I thought I'd do a post about what it means to have an organic product certified and go through different organic certification organizations. I found this bit rather confusing when I switched to clean products: why is it important for a product to be certified organic and what do different certification organizations mean and stand for? Do they all have the same criteria? Are they the same across the world? Turns out, things are far from simple! I shall try to provide an overview:
Organic produce is grown without use of synthetic pesticides and fertilizers, or genetically modified organisms. Organic produce is not processed using irradiation, industrial solvents or chemical food additives. Pesticides may be connected to acute and delayed health issues. Artificial pesticides may cause short-lived effects such as skin irritation to more severe and long-lasting effects, such as affecting the nervous system, hormone functioning, and even cancer. Pesticides and artificial fertilizers enter our system not only through food, but also through the skincare that we use.
Organic certification bodies monitor what is included in a product, and how the ingredients are produced (i.e. whether they are truly organically grown). This system aims to provide an impartial and independent assessment of the origin and quality of ingredients of different products. However, things are far from simple with many existing certifying bodies that all seem to have different standards for issuing their organic certification.
UK: Soil Association
Soil Association (SA) is a UK certifying body. SA is one of the strictest organizations with high standards for a product to be certified organic. SA demands that a product must contain at least 95% organically grown ingredients in order to be labelled truly organic. A product can still be labelled organic if it contains at least 70% organic ingredients, but the exact percentage must be clearly stated on the packaging. The products must not be tested on animals, not include any radioactive radiation or genetically modified produce.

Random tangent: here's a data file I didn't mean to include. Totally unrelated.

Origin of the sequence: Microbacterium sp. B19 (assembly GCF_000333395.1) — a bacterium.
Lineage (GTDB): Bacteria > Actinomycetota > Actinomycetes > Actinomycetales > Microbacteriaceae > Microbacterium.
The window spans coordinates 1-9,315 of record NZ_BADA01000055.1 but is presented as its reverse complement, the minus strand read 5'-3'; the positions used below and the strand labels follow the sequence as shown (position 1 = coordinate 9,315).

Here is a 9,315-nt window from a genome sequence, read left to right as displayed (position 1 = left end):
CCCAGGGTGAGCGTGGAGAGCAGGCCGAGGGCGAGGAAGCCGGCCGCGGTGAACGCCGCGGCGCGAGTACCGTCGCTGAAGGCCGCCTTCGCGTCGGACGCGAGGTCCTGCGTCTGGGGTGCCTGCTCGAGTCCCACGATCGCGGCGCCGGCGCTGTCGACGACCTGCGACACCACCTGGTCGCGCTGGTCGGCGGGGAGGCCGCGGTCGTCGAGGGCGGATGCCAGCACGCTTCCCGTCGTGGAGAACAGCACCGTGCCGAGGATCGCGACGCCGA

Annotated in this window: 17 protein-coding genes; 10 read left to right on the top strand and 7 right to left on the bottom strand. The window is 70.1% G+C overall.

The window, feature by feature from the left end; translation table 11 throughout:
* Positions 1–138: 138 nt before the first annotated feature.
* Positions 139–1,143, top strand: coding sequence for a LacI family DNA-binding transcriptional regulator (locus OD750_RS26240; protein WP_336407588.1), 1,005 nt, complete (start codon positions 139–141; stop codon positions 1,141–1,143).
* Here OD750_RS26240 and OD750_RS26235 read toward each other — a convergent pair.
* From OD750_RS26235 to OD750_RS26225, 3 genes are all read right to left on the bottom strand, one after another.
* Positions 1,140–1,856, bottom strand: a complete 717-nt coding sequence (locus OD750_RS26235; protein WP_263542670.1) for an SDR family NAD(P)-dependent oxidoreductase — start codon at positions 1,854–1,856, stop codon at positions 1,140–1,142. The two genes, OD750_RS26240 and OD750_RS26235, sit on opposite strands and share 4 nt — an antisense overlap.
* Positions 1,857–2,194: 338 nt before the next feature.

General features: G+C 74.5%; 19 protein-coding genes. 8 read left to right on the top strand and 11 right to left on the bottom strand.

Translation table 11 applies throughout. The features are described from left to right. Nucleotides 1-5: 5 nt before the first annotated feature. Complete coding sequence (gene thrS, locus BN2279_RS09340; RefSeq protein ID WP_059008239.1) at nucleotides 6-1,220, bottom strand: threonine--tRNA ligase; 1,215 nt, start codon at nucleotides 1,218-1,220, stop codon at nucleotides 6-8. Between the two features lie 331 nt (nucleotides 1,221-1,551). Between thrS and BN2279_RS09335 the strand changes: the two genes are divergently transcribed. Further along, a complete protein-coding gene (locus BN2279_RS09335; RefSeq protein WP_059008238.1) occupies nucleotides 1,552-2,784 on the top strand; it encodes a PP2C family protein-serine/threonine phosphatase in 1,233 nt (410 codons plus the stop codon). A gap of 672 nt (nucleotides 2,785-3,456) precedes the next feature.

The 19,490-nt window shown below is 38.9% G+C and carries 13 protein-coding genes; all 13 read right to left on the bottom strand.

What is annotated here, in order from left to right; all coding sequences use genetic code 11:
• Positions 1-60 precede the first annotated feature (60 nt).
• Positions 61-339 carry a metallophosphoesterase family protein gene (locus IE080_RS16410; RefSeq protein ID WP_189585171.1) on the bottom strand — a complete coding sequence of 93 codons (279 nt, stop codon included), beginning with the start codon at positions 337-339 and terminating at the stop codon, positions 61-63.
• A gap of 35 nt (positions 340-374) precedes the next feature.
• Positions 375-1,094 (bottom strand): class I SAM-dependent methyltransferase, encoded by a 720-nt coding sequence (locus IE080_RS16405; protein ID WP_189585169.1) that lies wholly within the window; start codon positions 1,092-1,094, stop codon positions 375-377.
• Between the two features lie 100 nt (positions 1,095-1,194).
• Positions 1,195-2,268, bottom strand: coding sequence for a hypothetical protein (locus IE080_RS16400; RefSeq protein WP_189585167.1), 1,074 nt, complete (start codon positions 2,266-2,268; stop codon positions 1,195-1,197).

Europe (France): Ecocert
Ecocert is a European certifying body, with very different standards to SA. To be certified organic by Ecocert, a product must contain at least 95% ingredients derived from natural origin (i.e. not necessarily organic). A product can be certified organic if it contains at least 10% ingredients from organic farming. Ecocert furthermore checks for the absence of GMO, parabens, phenoxyethanol, nanoparticles, silicon, PEG, synthetic perfumes and dyes, animal-derived ingredients (unless naturally produced by them: milk, honey, etc.).
USDA is an American certification organization, with strict guidelines for the percentage of organic ingredients. In order to display the USDA seal, a product must contain between 95-100% certified organic ingredients. If a product contains 74-94% organic ingredients, it can be labelled as ‘Made with organic ingredients’. These products will not bear the USDA organic seal. Therefore, if you see the USDA label, you can be sure that the product contains at least 95% organic ingredients.
ICEA is an Italian cetification organization, based in Bologna. Judging from their website, ICEA provides organic certification for farming of food, however, for cosmetics it provides only Eco Bio Cosmetics Certification. To gain this certification a product must not contain any GMOs, various prohibited substances, animal final product testing, ionizing radiation. It must contain certified organic vegetable and animal materials whenever available.